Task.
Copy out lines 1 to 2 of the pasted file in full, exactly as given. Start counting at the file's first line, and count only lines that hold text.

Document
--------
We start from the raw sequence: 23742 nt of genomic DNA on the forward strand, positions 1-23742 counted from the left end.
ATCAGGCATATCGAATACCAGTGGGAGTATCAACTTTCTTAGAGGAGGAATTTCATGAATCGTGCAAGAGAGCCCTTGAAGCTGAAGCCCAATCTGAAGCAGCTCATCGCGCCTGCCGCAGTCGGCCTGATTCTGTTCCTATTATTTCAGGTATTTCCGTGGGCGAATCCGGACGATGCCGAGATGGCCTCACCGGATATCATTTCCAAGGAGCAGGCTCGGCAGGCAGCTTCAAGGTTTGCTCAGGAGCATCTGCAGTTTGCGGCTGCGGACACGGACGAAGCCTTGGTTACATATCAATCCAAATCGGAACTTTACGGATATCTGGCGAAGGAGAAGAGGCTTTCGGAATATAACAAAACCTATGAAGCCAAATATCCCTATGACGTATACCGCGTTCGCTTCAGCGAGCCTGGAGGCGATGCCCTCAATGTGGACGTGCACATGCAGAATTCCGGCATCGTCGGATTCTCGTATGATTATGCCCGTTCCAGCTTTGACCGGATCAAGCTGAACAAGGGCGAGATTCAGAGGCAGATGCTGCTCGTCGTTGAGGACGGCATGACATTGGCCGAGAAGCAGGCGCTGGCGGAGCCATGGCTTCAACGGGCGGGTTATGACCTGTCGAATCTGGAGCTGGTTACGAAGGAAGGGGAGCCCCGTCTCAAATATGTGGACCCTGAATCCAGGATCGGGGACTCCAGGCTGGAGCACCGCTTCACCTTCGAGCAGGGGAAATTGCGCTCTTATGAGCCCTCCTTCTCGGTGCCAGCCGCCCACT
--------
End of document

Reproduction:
We start from the raw sequence: 23742 nt of genomic DNA on the forward strand, positions 1-23742 counted from the left end.
ATCAGGCATATCGAATACCAGTGGGAGTATCAACTTTCTTAGAGGAGGAATTTCATGAATCGTGCAAGAGAGCCCTTGAAGCTGAAGCCCAATCTGAAGCAGCTCATCGCGCCTGCCGCAGTCGGCCTGATTCTGTTCCTATTATTTCAGGTATTTCCGTGGGCGAATCCGGACGATGCCGAGATGGCCTCACCGGATATCATTTCCAAGGAGCAGGCTCGGCAGGCAGCTTCAAGGTTTGCTCAGGAGCATCTGCAGTTTGCGGCTGCGGACACGGACGAAGCCTTGGTTACATATCAATCCAAATCGGAACTTTACGGATATCTGGCGAAGGAGAAGAGGCTTTCGGAATATAACAAAACCTATGAAGCCAAATATCCCTATGACGTATACCGCGTTCGCTTCAGCGAGCCTGGAGGCGATGCCCTCAATGTGGACGTGCACATGCAGAATTCCGGCATCGTCGGATTCTCGTATGATTATGCCCGTTCCAGCTTTGACCGGATCAAGCTGAACAAGGGCGAGATTCAGAGGCAGATGCTGCTCGTCGTTGAGGACGGCATGACATTGGCCGAGAAGCAGGCGCTGGCGGAGCCATGGCTTCAACGGGCGGGTTATGACCTGTCGAATCTGGAGCTGGTTACGAAGGAAGGGGAGCCCCGTCTCAAATATGTGGACCCTGAATCCAGGATCGGGGACTCCAGGCTGGAGCACCGCTTCACCTTCGAGCAGGGGAAATTGCGCTCTTATGAGCCCTCCTTCTCGGTGCCAGCCGCCCACT